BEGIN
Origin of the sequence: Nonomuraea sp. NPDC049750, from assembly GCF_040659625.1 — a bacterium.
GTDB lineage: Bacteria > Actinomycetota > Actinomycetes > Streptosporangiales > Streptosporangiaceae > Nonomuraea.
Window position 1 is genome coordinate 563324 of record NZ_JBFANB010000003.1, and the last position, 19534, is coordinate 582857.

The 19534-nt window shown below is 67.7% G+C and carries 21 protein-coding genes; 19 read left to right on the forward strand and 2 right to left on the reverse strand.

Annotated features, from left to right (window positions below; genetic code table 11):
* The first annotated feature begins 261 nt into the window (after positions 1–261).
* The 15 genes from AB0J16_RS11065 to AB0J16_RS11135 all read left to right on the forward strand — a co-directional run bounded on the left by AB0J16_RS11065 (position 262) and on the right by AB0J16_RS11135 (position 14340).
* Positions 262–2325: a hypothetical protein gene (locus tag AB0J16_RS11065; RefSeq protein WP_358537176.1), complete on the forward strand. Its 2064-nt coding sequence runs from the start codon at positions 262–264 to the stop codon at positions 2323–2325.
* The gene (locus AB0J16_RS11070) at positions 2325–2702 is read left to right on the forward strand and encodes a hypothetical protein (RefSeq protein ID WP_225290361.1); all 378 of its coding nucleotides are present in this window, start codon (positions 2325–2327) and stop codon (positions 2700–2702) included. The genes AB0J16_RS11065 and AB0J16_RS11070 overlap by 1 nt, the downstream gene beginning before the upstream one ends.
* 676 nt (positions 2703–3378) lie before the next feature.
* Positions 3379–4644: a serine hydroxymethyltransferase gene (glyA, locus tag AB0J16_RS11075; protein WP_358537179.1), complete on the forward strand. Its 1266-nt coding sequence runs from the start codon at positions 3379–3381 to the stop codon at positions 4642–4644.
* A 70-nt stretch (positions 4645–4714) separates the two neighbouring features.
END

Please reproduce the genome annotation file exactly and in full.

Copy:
Origin of the sequence: Nonomuraea sp. NPDC049750, from assembly GCF_040659625.1 — a bacterium.
GTDB lineage: Bacteria > Actinomycetota > Actinomycetes > Streptosporangiales > Streptosporangiaceae > Nonomuraea.
Window position 1 is genome coordinate 563324 of record NZ_JBFANB010000003.1, and the last position, 19534, is coordinate 582857.

The 19534-nt window shown below is 67.7% G+C and carries 21 protein-coding genes; 19 read left to right on the forward strand and 2 right to left on the reverse strand.

Annotated features, from left to right (window positions below; genetic code table 11):
* The first annotated feature begins 261 nt into the window (after positions 1–261).
* The 15 genes from AB0J16_RS11065 to AB0J16_RS11135 all read left to right on the forward strand — a co-directional run bounded on the left by AB0J16_RS11065 (position 262) and on the right by AB0J16_RS11135 (position 14340).
* Positions 262–2325: a hypothetical protein gene (locus tag AB0J16_RS11065; RefSeq protein WP_358537176.1), complete on the forward strand. Its 2064-nt coding sequence runs from the start codon at positions 262–264 to the stop codon at positions 2323–2325.
* The gene (locus AB0J16_RS11070) at positions 2325–2702 is read left to right on the forward strand and encodes a hypothetical protein (RefSeq protein ID WP_225290361.1); all 378 of its coding nucleotides are present in this window, start codon (positions 2325–2327) and stop codon (positions 2700–2702) included. The genes AB0J16_RS11065 and AB0J16_RS11070 overlap by 1 nt, the downstream gene beginning before the upstream one ends.
* 676 nt (positions 2703–3378) lie before the next feature.
* Positions 3379–4644: a serine hydroxymethyltransferase gene (glyA, locus tag AB0J16_RS11075; protein WP_358537179.1), complete on the forward strand. Its 1266-nt coding sequence runs from the start codon at positions 3379–3381 to the stop codon at positions 4642–4644.
* A 70-nt stretch (positions 4645–4714) separates the two neighbouring features.